Once everyone from our raft was on board, the Ferry quickly made tracks for the Manhattan shoreline and the ferry terminal. It wasn't more than a 2-3 minute ride before we docked and all headed into the terminal.
They used the terminal as a holding area in order to establish counts of us all. Luckily, I had already made several calls to my wife, and was now focused on reaching out to a wider group of folks to let them know I was fine. I quickly received a voice mail from Wayne Busch trying to find out if I was on the plane. After returning his call, I was able to provide him with the details and asked him to contact the Employee Assistance hotline.
The Employee Assistance Program was truly a 'God-send'. They immediately contacted my wife, keeping her up-to-date. They also purchased a plane ticket for her so she could fly up to NY that evening to be with me. They arranged for a car service to come down and retrieve me from the docks, took care of booking me a hotel room and handled the travel arrangements for my return flight on Friday.
Wayne Busch took charge of the car service and came down to the pier to take care of me. The whole area was blocked off by firemen and police, so I figured there was no way for him to get in... Sure enough, he slipped by wearing his long overcoat, looking very much like many of the detectives on the scene. After a few more minutes, I ditched my American Red Cross blanket, and still wearing my suit, I slipped out with Wayne the same way he came in. I couldn't wait to be back somewhere warm, and somewhere I could get away from the chaos of the day.
Back at the Hotel, there was food in the room waiting on me (thanks Dan Gietl!). I had also mentioned that I needed a phone charger and there were two brand new chargers ready to top off my phone. On another table there was a full set of toiletries. A few minutes later a bell man arrived with a wardrobe of clothes in my size from Lord and Taylor. It turns out, my wife had provided my sizes to the employee assistance group and they took care of the rest.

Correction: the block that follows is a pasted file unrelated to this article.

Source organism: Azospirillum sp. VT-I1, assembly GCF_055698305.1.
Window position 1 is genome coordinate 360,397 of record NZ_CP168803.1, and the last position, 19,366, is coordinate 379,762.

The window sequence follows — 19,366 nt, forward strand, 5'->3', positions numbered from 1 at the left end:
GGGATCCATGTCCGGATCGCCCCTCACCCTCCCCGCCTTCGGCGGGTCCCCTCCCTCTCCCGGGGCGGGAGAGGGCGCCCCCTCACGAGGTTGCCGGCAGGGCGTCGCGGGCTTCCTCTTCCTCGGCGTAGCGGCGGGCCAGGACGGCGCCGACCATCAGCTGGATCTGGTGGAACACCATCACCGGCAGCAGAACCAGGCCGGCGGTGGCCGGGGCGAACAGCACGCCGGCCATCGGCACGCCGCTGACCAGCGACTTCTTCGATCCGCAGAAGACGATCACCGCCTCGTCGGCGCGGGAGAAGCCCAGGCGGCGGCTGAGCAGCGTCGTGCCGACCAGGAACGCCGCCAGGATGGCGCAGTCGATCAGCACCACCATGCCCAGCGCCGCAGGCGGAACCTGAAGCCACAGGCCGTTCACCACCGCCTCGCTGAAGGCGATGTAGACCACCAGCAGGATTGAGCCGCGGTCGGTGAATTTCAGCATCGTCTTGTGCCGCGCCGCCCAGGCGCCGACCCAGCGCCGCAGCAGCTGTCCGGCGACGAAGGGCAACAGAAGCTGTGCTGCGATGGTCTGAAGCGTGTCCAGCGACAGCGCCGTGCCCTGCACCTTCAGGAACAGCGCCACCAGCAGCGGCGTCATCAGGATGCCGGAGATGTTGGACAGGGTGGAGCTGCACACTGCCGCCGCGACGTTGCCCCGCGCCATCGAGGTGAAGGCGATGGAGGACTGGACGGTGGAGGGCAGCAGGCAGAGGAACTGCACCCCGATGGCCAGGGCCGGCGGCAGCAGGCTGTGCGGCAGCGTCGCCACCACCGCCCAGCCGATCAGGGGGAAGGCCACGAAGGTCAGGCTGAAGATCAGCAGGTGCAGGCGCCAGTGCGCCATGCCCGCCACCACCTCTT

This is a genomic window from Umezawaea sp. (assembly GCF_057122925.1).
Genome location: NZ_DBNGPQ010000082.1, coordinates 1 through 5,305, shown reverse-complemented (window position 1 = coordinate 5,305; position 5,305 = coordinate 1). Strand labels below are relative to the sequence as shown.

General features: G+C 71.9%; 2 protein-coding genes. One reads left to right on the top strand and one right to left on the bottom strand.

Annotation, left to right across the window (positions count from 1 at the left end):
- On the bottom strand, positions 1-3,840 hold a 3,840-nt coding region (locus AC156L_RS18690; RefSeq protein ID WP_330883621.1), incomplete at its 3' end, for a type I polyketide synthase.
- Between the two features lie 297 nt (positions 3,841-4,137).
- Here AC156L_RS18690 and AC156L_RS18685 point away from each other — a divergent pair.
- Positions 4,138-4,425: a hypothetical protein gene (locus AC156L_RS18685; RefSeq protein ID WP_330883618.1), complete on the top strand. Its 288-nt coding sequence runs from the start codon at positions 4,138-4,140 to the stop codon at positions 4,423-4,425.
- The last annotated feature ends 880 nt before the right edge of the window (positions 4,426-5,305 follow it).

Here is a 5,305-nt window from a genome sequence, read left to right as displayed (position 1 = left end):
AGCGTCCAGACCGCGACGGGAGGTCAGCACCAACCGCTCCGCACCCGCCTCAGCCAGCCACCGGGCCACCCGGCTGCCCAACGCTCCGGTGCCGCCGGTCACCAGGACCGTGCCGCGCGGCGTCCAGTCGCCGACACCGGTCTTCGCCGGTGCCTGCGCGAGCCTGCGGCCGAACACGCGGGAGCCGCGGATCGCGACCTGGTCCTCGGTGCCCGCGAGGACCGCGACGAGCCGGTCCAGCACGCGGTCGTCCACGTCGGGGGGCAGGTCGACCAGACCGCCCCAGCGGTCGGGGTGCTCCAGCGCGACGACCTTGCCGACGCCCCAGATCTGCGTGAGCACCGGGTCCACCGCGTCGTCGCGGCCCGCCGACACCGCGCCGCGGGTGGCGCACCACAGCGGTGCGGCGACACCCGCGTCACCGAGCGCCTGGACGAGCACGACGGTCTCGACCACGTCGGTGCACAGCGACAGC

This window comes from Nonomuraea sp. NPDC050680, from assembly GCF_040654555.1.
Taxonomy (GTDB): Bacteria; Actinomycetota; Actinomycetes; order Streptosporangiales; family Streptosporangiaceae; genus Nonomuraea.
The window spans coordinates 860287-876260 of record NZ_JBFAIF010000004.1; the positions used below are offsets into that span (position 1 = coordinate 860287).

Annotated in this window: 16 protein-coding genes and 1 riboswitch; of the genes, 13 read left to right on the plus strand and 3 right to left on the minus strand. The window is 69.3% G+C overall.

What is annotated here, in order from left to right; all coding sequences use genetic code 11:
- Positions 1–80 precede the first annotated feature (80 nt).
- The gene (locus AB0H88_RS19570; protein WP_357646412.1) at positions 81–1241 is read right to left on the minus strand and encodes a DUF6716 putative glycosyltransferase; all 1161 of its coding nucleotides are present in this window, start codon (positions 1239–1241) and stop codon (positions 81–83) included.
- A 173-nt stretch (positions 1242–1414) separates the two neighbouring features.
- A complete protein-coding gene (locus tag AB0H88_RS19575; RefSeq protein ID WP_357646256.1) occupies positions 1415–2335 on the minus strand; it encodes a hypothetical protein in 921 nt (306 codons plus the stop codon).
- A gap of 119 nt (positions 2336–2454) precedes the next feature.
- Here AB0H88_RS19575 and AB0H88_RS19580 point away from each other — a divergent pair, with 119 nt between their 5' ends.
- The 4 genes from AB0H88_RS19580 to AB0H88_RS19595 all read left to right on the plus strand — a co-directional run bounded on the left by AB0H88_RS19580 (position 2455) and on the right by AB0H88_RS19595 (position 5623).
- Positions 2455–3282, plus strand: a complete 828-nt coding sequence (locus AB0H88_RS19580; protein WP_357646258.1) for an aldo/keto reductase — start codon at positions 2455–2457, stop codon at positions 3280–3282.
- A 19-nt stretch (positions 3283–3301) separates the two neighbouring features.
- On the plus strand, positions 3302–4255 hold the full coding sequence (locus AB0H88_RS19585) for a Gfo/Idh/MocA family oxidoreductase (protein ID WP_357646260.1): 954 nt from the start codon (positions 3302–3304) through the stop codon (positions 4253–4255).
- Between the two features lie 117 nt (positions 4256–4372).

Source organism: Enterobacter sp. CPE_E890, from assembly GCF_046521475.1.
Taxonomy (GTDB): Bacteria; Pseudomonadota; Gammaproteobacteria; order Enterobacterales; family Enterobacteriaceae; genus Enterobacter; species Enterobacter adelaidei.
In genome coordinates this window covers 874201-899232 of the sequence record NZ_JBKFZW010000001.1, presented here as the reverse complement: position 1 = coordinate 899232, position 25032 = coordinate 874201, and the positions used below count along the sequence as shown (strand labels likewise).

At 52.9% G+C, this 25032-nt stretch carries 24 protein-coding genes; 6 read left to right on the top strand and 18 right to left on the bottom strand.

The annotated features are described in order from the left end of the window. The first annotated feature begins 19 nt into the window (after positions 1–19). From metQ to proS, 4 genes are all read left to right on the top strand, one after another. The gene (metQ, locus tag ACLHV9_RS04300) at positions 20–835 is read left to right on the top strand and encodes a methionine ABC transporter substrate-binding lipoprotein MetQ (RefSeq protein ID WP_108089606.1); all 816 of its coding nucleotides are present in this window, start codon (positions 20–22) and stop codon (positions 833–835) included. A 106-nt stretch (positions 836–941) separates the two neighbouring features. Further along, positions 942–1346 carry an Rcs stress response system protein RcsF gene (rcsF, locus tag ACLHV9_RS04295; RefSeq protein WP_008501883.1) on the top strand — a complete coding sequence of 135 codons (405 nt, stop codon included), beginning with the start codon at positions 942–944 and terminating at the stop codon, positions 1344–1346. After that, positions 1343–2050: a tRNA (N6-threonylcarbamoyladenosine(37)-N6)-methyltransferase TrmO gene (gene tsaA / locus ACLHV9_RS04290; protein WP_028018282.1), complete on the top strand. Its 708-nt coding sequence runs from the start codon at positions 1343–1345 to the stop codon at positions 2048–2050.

I didn't have much time before I jumped in the car service and headed to the airport to meet my wife. Seeing her come down the stairs to baggage claim was about the greatest thing in the whole world. The crash was quite surreal and left me feeling with a sense of, "Am I really alive, or did I really go down with the plane and I'm just dreaming all of this." When she came through security and was finally in my arms, I knew it wasn't a dream and that everything was truly ok.
I made it back to Charlotte Friday afternoon... We got home just before 4PM and rushed over to pick up my son from the neighbors. The tears were unstoppable as I thought about how lucky I was to hold him in my arms again.
An event like this really puts into perspective how important your family is and how easy it is to take them for granted. As consultants we work many hours and I find that when I'm home, I just want to relax and unwind. It has only been a few weeks, but I believe I've experienced a fundamental shift in that regard. The time I spend with my family has become real quality time and every moment is cherished.
I'd like to close this with a few thank you's to some amazing folks within the Firm. First, Wayne, you are the man! I can't imagine how much more I could have taken being stuck in the ferry terminal area. It was also great just having a beer with you and putting the day behind me. Second, I can't say enough about the support I received from Dan Gietl. He jumped into action and made an attempt at retrieving me from the docks. At the Hotel, he made sure my wife and I had everything we needed (as well as a few things beyond what we needed). Most importantly, he made sure we were comfortable and convinced me that I should take some down time to spend with Family (I'm so glad I took your advice!). I want to thank Cyndy Fremaux who led up the incident from the Global Asset Protection group. I really feel you provided amazing support and in true Accenture fashion well beyond my expectations. Lastly, thank you Mary Birks who immediately contacted my wife, and with repeated phone calls, helped to facilitate her flight, as well as coordinated with other groups in helping to insure I had all I needed. According to my wife, Mary provided the support she needed for her as well, lending an invaluable "virtual" shoulder to cry on.
Thank YOU all...